When I purchased my 300D, the previous owner had put 112,000 miles on it. I took it to a Mercedes-Benz dealership in Memphis, TN to have the car brought up to full operating reliability. A number of repairs and replacement parts were needed, with the final bill exceeding $7500. While the car's exterior and interior were generally in immaculate condition, periodic maintenance had evidently not been regularly done. The following maintenance was performed by the shop:
The radiator was replaced.
The water pump was replaced.
The thermostat was replaced.
Belts and hoses were replaced.
Wheel alignment was performed.
The driver side drink holder was replaced.
The battery was replaced.
Rotors were turned and brake pads were replaced.
The rear decorative rubber bumper strip was reattached.
Air conditioner was serviced.
Oil and filter were changed.
Air filter was changed.
The valves were adjusted.
The fuel filter was changed.
Since the original maintenance was done, I replaced the starter in 2005 at about 120,000 miles.
The air conditioner compressor was replaced in 2006, and I've had to service the climate control system with freon yearly since that time.
The battery was replaced in 2008.
The vacuum lines, by which the automatic door locks work, evidently formed cracks, resulting in loss of the automatic locking feature in 2008.
The controller located on the top, center firewall that operates the climate control system, failed in 2008 at approximately 138,000 miles. I had the unit replaced with a manual valve, so that when I want AC, I close the valve manually. When I need heat and/or defog, I have to manually open the valve.
At 153,000 miles, I had the rotors turned on the front brakes.
At 153,000 miles, the front right wheel bearing was replaced and the front left bearing was repacked.
At 153,000 miles, the exterior paint still looks good, but is fading. The color is a pale yellow (tan).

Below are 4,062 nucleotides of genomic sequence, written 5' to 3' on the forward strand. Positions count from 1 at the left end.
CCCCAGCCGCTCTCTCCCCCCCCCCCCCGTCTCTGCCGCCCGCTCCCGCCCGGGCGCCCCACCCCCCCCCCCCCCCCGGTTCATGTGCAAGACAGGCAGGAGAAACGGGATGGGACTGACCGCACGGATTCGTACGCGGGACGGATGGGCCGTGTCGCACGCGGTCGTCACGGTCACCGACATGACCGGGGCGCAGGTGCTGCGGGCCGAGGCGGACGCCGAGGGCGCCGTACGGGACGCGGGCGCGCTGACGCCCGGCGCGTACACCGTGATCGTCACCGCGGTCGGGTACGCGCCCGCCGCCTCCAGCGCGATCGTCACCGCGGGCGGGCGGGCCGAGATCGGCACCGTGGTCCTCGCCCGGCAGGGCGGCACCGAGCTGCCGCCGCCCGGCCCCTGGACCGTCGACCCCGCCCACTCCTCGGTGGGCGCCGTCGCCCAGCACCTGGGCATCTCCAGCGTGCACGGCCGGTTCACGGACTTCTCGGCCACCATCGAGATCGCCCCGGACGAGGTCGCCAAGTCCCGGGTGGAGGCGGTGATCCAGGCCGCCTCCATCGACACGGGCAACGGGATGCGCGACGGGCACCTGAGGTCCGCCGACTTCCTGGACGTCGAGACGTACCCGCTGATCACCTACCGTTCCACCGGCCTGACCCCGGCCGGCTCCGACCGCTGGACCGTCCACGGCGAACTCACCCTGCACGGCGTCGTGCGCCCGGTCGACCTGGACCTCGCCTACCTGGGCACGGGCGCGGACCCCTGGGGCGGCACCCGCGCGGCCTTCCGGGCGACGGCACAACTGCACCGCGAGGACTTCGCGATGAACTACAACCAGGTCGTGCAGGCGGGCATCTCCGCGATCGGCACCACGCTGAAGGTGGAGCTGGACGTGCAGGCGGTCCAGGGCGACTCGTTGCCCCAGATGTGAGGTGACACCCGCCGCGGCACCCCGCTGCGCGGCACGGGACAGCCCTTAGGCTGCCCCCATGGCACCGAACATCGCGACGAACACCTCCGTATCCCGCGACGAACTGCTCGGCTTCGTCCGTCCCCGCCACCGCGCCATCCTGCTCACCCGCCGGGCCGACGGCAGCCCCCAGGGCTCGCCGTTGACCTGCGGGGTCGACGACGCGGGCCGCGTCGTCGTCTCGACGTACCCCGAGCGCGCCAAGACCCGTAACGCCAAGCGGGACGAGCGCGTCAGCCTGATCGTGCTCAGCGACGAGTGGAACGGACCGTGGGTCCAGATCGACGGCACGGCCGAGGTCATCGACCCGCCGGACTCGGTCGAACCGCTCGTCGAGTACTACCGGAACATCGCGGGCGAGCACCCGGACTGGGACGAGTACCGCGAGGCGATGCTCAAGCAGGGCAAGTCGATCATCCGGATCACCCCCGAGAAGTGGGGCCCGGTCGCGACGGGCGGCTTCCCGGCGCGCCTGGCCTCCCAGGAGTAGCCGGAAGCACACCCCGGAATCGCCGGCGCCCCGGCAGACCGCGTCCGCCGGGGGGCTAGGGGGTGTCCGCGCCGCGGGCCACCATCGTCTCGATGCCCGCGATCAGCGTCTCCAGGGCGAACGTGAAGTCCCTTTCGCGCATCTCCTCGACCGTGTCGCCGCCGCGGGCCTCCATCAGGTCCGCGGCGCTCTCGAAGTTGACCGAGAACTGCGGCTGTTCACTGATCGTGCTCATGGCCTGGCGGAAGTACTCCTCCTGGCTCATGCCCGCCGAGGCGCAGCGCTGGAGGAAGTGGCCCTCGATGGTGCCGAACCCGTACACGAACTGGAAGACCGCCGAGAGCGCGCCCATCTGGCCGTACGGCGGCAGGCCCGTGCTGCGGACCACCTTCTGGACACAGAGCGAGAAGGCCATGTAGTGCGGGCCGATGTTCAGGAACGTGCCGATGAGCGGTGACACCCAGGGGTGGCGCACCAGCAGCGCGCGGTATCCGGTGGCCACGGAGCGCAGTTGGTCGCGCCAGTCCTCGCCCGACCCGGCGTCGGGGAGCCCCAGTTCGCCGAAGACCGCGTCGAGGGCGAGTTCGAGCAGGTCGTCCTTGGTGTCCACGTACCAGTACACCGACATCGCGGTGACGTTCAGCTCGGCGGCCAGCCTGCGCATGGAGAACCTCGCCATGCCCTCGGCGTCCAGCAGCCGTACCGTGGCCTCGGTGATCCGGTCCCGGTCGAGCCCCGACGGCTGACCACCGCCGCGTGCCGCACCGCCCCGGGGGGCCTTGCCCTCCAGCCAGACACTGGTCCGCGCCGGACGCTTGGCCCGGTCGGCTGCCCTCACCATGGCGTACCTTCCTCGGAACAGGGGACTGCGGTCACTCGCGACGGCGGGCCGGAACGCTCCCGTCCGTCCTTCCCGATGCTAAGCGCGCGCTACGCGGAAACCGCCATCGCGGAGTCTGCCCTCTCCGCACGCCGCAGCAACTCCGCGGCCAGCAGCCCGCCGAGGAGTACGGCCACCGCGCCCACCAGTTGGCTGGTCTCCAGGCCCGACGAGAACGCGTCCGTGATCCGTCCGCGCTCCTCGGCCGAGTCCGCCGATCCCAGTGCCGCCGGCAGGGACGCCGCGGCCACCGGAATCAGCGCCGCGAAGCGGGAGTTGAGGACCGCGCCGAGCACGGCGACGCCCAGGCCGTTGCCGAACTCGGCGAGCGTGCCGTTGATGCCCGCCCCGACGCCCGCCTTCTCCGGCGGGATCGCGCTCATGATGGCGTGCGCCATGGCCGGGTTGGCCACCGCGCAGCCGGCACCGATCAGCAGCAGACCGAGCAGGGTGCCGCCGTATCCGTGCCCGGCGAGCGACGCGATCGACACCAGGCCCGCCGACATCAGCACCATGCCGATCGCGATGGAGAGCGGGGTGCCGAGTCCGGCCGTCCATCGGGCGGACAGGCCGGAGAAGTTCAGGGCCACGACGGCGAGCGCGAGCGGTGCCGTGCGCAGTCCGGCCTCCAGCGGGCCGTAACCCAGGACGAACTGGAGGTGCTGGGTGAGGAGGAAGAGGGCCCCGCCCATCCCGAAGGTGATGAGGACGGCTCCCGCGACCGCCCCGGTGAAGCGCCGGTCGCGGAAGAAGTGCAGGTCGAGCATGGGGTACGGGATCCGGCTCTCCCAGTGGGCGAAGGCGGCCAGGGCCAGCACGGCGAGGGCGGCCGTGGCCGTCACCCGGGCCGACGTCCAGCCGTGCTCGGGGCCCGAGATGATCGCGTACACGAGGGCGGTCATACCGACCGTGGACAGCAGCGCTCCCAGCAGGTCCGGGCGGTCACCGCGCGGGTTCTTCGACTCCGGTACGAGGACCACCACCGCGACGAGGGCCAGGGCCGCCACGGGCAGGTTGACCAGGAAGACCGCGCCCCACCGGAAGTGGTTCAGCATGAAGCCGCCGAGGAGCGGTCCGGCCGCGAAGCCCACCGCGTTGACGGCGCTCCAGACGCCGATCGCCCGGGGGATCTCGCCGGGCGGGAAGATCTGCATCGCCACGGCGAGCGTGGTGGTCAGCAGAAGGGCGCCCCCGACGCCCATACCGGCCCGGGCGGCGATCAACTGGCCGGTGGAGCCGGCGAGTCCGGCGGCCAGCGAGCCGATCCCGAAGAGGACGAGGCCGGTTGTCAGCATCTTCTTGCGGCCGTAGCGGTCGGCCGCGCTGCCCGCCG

At 153,000 miles, the camel tan vinyl interior still looks almost new, but has a couple of rub areas on the left side of the driver's seat.
At 153,000 miles, the engine leaks a small amount of oil; not enough to get excited about, but uses no oil between scheduled services.
I bought my 300D because I had always admired the car's clean lines and because I liked the smoothness of the diesel engine out on the open highway. Everywhere I've gone in my 300D, people have stopped me to comment on it, often saying they had owned one and regretted having sold it. They are surprised when I tell them it is a 1984 year model, because it looks almost showroom new when cleaned and waxed.
My wife and I have used our old W123 300D for road trips to Gatlinburg, TN, Branson, MO, Washington, DC, and other distant destinations with no hesitancy about its age. It has never let us down. We continue to use it for long trips and as a daily driver. We have averaged 32+ miles per gallon in normal highway driving conditions, perhaps because I drive conservatively speed-wise.
In addition to being thrifty fuel-wise, the 300D has excellent suspension and seating systems for long trips. We are not road-weary when we reach our destinations, something that cannot be said about most other cars.